48. 48. 5.6.5 Russia’s Far East & Northern Lands The Wild North  Subregion lying north and east of the Fertile Triangle, and west of the Pacific coast  Taiga (coniferous forest)  Tundra  Northern Sea Route  Waterway developed by the Soviets to provide a connection with the Pacific via the Arctic Ocean  Ports of Murmansk and Arkhangelsk  Navigation of full route was only possible for about 4 months per year with the help of icebreakers, but global warming is now allowing navigability a greater proportion of the year  Possibility of constructing a rail link between Siberia and North America (Alaska)
  49. 49. Russian Icebreaker brings Tourists to the North Pole
  50. 50. 5.6.5 Russia’s Far East & Northern Lands Lake Baikal  Deepest body of freshwater in the world  More than 1 mile deep in places  Contains one-fifth of the world’s unfrozen freshwater  Oldest lake in the world at 30 million years of age  Contains 1,800 endemic plant and animal species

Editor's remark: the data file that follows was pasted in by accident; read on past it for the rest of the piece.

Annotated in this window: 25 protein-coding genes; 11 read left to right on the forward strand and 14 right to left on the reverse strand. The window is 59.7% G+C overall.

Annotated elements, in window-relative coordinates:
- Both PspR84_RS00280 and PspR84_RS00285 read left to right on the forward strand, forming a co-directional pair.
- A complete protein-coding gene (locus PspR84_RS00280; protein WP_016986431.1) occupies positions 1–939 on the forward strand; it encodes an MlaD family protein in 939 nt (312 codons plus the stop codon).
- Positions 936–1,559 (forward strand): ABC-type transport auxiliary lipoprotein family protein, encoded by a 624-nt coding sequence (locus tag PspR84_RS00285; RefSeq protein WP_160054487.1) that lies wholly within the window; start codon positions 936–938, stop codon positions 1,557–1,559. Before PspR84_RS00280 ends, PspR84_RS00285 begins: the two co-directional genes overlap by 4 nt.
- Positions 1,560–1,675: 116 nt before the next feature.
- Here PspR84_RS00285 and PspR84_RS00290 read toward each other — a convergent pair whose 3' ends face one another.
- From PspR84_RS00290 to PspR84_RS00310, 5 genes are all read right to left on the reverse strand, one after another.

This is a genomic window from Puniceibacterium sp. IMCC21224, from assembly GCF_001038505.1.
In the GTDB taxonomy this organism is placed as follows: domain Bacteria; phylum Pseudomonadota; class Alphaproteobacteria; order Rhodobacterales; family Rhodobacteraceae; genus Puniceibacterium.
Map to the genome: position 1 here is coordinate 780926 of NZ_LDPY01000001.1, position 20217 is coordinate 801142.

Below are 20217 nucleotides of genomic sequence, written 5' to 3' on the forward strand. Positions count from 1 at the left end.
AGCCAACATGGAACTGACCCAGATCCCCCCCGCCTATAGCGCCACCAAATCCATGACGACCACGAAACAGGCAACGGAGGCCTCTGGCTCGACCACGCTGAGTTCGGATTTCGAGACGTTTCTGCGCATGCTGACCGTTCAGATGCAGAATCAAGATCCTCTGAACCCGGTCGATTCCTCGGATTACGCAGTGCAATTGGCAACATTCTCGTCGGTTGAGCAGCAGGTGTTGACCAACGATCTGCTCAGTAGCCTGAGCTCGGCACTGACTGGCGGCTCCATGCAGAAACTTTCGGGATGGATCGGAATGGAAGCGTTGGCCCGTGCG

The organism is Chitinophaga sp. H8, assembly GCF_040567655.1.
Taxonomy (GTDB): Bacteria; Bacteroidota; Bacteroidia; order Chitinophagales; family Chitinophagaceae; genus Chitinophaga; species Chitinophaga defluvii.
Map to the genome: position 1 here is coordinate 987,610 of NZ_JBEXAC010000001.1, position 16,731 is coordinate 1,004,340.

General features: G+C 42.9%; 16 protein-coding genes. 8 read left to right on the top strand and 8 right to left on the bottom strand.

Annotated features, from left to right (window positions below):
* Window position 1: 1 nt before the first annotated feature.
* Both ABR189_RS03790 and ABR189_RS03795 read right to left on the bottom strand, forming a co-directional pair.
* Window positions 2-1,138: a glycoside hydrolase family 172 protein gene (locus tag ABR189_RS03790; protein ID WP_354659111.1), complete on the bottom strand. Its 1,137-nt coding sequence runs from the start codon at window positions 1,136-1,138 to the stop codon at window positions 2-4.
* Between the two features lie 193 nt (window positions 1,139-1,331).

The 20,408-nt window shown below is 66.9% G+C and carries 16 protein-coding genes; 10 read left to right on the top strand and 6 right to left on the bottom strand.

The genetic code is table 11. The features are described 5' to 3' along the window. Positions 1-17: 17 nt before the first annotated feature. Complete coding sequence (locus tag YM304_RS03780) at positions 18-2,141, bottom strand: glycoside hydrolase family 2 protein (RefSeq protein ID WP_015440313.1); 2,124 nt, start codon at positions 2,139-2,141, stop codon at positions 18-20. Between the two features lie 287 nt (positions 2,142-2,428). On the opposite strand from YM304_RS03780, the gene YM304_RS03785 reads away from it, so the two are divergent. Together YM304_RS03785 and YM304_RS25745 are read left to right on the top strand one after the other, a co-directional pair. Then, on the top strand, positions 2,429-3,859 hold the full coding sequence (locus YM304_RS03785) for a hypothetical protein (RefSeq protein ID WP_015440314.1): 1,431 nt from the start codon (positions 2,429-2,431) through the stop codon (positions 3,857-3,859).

51. 51. 5.6.6 The Caucasus: Cauldron of Conflict Caucasian isthmus has been an important north-south passageway for thousands of years  Dozens of ethnic groups have migrated into this region  Mostly small ethnic populations confined to mountain areas  Different nationalities have maintained their ethnic characteristics and cultural traditions (e.g., language, religion, etc.) History of animosity between Armenians and Azeri Turks  Armenian genocide resulted in deaths of around 1.5 million Armenians between 1915 and 1918  Twice as many Armenians live outside Armenia than live in it  Armenian-Azeri dispute over Nagorno-Karabakh enclave  Turkey and Armenia established diplomatic relations in 2009, which helps Turkey’s application to the EU
  52. 52. 5.6.7 Central Asia Central Asia almost entirely a region of interior drainage  With exception of the Irtysh, all other streams drain into enclosed lakes and seas, or gradually lose water and disappear Historically, peoples in this region were pastoral nomads  Over time they drifted away from nomadism, with the Soviet government forcibly collectivizing the remaining nomads into permanent villages Most people today live in heavily irrigated valleys  Irrigation is essential for farming  Causing water shortages in some areas  Shrinking of the Aral Sea